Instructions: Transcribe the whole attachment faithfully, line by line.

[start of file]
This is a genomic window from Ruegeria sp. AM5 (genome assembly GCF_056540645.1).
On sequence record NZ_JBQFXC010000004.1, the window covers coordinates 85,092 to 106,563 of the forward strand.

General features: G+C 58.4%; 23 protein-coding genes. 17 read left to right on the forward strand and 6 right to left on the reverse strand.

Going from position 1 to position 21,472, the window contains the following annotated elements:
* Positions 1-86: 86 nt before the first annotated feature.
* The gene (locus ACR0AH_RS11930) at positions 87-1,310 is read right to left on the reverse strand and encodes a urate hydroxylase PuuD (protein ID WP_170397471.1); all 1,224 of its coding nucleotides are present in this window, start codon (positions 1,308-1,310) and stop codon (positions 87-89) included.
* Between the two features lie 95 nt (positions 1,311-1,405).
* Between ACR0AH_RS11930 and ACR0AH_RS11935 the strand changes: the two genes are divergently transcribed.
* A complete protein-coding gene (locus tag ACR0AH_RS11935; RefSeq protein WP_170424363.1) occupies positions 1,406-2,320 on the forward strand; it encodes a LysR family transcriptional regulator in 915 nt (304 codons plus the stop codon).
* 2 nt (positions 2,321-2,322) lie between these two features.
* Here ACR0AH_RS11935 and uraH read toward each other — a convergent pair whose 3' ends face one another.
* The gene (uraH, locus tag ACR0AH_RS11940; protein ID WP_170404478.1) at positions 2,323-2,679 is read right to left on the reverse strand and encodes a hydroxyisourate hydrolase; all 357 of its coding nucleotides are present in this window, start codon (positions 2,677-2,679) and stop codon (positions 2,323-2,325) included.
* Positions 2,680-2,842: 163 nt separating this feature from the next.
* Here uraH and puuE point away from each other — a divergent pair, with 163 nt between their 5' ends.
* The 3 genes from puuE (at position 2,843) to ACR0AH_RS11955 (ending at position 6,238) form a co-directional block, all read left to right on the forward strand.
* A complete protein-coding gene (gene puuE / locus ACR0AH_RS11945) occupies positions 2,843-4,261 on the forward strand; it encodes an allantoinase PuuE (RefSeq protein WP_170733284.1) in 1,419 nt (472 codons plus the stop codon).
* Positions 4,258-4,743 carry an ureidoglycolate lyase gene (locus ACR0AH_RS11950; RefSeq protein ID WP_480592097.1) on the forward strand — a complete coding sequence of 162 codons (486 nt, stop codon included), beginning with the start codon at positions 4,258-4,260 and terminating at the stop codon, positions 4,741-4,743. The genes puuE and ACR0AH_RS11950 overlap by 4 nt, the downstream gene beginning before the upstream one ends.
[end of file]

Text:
This is a genomic window from Ruegeria sp. AM5 (genome assembly GCF_056540645.1).
On sequence record NZ_JBQFXC010000004.1, the window covers coordinates 85,092 to 106,563 of the forward strand.

General features: G+C 58.4%; 23 protein-coding genes. 17 read left to right on the forward strand and 6 right to left on the reverse strand.

Going from position 1 to position 21,472, the window contains the following annotated elements:
* Positions 1-86: 86 nt before the first annotated feature.
* The gene (locus ACR0AH_RS11930) at positions 87-1,310 is read right to left on the reverse strand and encodes a urate hydroxylase PuuD (protein ID WP_170397471.1); all 1,224 of its coding nucleotides are present in this window, start codon (positions 1,308-1,310) and stop codon (positions 87-89) included.
* Between the two features lie 95 nt (positions 1,311-1,405).
* Between ACR0AH_RS11930 and ACR0AH_RS11935 the strand changes: the two genes are divergently transcribed.
* A complete protein-coding gene (locus tag ACR0AH_RS11935; RefSeq protein WP_170424363.1) occupies positions 1,406-2,320 on the forward strand; it encodes a LysR family transcriptional regulator in 915 nt (304 codons plus the stop codon).
* 2 nt (positions 2,321-2,322) lie between these two features.
* Here ACR0AH_RS11935 and uraH read toward each other — a convergent pair whose 3' ends face one another.
* The gene (uraH, locus tag ACR0AH_RS11940; protein ID WP_170404478.1) at positions 2,323-2,679 is read right to left on the reverse strand and encodes a hydroxyisourate hydrolase; all 357 of its coding nucleotides are present in this window, start codon (positions 2,677-2,679) and stop codon (positions 2,323-2,325) included.
* Positions 2,680-2,842: 163 nt separating this feature from the next.
* Here uraH and puuE point away from each other — a divergent pair, with 163 nt between their 5' ends.
* The 3 genes from puuE (at position 2,843) to ACR0AH_RS11955 (ending at position 6,238) form a co-directional block, all read left to right on the forward strand.
* A complete protein-coding gene (gene puuE / locus ACR0AH_RS11945) occupies positions 2,843-4,261 on the forward strand; it encodes an allantoinase PuuE (RefSeq protein WP_170733284.1) in 1,419 nt (472 codons plus the stop codon).
* Positions 4,258-4,743 carry an ureidoglycolate lyase gene (locus ACR0AH_RS11950; RefSeq protein ID WP_480592097.1) on the forward strand — a complete coding sequence of 162 codons (486 nt, stop codon included), beginning with the start codon at positions 4,258-4,260 and terminating at the stop codon, positions 4,741-4,743. The genes puuE and ACR0AH_RS11950 overlap by 4 nt, the downstream gene beginning before the upstream one ends.